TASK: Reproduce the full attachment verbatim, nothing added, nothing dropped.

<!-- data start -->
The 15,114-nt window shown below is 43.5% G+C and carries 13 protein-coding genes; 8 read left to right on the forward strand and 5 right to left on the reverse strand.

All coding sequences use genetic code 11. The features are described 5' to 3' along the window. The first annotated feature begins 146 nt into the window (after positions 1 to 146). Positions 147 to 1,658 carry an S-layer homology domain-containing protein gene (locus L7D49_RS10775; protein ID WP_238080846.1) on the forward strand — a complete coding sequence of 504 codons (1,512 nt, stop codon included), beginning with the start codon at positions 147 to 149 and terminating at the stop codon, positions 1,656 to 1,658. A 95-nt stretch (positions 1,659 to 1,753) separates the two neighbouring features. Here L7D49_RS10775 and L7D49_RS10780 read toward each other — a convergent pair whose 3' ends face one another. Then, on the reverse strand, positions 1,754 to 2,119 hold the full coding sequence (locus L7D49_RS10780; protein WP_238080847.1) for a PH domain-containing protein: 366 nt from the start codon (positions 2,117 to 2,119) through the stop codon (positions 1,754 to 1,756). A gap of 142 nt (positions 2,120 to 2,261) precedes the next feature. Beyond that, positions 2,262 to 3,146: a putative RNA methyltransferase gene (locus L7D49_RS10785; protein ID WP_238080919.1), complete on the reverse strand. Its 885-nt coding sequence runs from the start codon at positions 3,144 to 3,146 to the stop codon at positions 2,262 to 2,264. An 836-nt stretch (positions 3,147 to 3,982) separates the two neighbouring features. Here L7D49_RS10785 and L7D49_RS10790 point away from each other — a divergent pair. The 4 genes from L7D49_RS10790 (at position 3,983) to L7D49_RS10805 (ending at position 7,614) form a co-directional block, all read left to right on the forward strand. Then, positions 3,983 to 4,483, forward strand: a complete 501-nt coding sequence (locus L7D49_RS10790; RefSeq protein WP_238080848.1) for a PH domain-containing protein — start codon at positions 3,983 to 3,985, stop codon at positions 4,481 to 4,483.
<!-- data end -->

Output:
The 15,114-nt window shown below is 43.5% G+C and carries 13 protein-coding genes; 8 read left to right on the forward strand and 5 right to left on the reverse strand.

All coding sequences use genetic code 11. The features are described 5' to 3' along the window. The first annotated feature begins 146 nt into the window (after positions 1 to 146). Positions 147 to 1,658 carry an S-layer homology domain-containing protein gene (locus L7D49_RS10775; protein ID WP_238080846.1) on the forward strand — a complete coding sequence of 504 codons (1,512 nt, stop codon included), beginning with the start codon at positions 147 to 149 and terminating at the stop codon, positions 1,656 to 1,658. A 95-nt stretch (positions 1,659 to 1,753) separates the two neighbouring features. Here L7D49_RS10775 and L7D49_RS10780 read toward each other — a convergent pair whose 3' ends face one another. Then, on the reverse strand, positions 1,754 to 2,119 hold the full coding sequence (locus L7D49_RS10780; protein WP_238080847.1) for a PH domain-containing protein: 366 nt from the start codon (positions 2,117 to 2,119) through the stop codon (positions 1,754 to 1,756). A gap of 142 nt (positions 2,120 to 2,261) precedes the next feature. Beyond that, positions 2,262 to 3,146: a putative RNA methyltransferase gene (locus L7D49_RS10785; protein ID WP_238080919.1), complete on the reverse strand. Its 885-nt coding sequence runs from the start codon at positions 3,144 to 3,146 to the stop codon at positions 2,262 to 2,264. An 836-nt stretch (positions 3,147 to 3,982) separates the two neighbouring features. Here L7D49_RS10785 and L7D49_RS10790 point away from each other — a divergent pair. The 4 genes from L7D49_RS10790 (at position 3,983) to L7D49_RS10805 (ending at position 7,614) form a co-directional block, all read left to right on the forward strand. Then, positions 3,983 to 4,483, forward strand: a complete 501-nt coding sequence (locus L7D49_RS10790; RefSeq protein WP_238080848.1) for a PH domain-containing protein — start codon at positions 3,983 to 3,985, stop codon at positions 4,481 to 4,483.